Paper No. 11
Presentation Time: 11:30 AM
THE ROLE OF GROUNDWATER SAPPING ON LITTLE SPRING CREEK, GREAT SAND DUNES NATIONAL PARK AND PRESERVE, COLORADO, USA
The Great Sand Dunes National Park and Preserve (GRSA) is located in the San Luis Valley of southern Colorado, approximately thirty-seven miles northeast of Alamosa. The park hosts the tallest dune in North America and a complex aeolian system consisting of four major components: sabkha, sand sheet, dune field, and a sand ramp. A complete drainage system with headwaters originating above the dune field and to the east and a terminus located in the sabkha is a unique feature of GRSA. Because of non-consumptive ground and surface water rights associated with the park and the importance of water in this desert environment, the National Park Service is interested in understanding the hydrological processes affecting the dune field and meeting its obligation to protect the natural water levels necessary to maintain cultural, physical, and biological processes of the park.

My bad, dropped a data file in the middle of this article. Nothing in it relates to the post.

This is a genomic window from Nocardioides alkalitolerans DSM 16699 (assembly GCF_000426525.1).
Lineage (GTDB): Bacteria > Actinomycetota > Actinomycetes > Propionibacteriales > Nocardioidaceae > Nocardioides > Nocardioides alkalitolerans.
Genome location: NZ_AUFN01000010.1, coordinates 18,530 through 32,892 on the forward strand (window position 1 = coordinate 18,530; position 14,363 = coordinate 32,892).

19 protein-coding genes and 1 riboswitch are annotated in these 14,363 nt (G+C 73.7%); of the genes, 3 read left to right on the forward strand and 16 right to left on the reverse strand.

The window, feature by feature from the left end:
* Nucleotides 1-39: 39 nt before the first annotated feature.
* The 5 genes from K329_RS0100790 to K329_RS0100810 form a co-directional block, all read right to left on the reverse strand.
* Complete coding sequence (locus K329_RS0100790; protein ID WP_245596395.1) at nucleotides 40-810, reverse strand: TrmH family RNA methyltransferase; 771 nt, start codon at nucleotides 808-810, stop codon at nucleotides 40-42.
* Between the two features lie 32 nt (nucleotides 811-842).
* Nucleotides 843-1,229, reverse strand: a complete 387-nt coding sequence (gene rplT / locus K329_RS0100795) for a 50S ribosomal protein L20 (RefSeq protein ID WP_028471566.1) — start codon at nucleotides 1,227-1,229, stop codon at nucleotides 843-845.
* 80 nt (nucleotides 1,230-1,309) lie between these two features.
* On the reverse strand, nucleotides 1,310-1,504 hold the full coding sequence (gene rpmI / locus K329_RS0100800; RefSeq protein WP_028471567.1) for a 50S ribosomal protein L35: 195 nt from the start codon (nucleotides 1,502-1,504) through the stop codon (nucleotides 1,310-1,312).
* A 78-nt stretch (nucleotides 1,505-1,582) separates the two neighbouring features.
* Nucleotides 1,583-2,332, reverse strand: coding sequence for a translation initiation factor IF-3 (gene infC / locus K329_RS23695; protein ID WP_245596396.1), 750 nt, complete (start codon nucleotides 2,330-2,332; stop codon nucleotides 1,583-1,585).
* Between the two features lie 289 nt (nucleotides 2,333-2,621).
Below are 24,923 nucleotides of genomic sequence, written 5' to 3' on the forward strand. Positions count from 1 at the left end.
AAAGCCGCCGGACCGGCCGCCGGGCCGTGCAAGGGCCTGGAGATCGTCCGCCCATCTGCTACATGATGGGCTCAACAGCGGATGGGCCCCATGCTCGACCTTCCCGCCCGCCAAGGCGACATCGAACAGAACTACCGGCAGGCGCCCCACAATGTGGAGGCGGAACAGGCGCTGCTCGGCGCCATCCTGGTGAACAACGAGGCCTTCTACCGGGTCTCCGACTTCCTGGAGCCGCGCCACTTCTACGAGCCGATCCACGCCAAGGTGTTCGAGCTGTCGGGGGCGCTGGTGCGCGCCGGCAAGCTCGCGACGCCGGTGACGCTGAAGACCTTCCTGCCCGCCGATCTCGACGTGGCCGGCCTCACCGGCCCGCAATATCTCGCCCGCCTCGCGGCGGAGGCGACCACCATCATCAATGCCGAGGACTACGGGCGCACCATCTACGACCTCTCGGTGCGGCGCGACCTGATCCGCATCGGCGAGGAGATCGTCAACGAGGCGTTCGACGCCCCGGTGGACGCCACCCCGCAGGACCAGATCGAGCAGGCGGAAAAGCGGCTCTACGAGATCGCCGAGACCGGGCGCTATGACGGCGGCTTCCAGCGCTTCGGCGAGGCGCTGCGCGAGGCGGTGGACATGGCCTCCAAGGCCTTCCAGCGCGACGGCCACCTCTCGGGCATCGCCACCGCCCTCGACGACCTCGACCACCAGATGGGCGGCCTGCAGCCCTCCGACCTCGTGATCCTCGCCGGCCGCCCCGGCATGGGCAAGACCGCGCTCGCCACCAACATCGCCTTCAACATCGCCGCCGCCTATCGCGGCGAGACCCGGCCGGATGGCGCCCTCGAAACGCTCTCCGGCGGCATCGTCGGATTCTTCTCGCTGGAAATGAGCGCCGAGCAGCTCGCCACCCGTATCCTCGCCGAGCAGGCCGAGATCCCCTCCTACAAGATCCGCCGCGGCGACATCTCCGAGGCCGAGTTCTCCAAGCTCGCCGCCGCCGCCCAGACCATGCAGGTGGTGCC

Critical GRSA resources are gaining streams that emerge from the sand sheet and appear to be groundwater sapping systems. Few groundwater sapping studies have paid attention to the environment surrounding the groundwater sapping. Therefore, they neglect the important role groundwater sapping may play in channel incision and channel enlargement. In this study, a series of groundwater maps have been produced using well data, LiDAR, and precision surveying technology to gain an understanding of the environmental impact and importance groundwater sapping has at GRSA.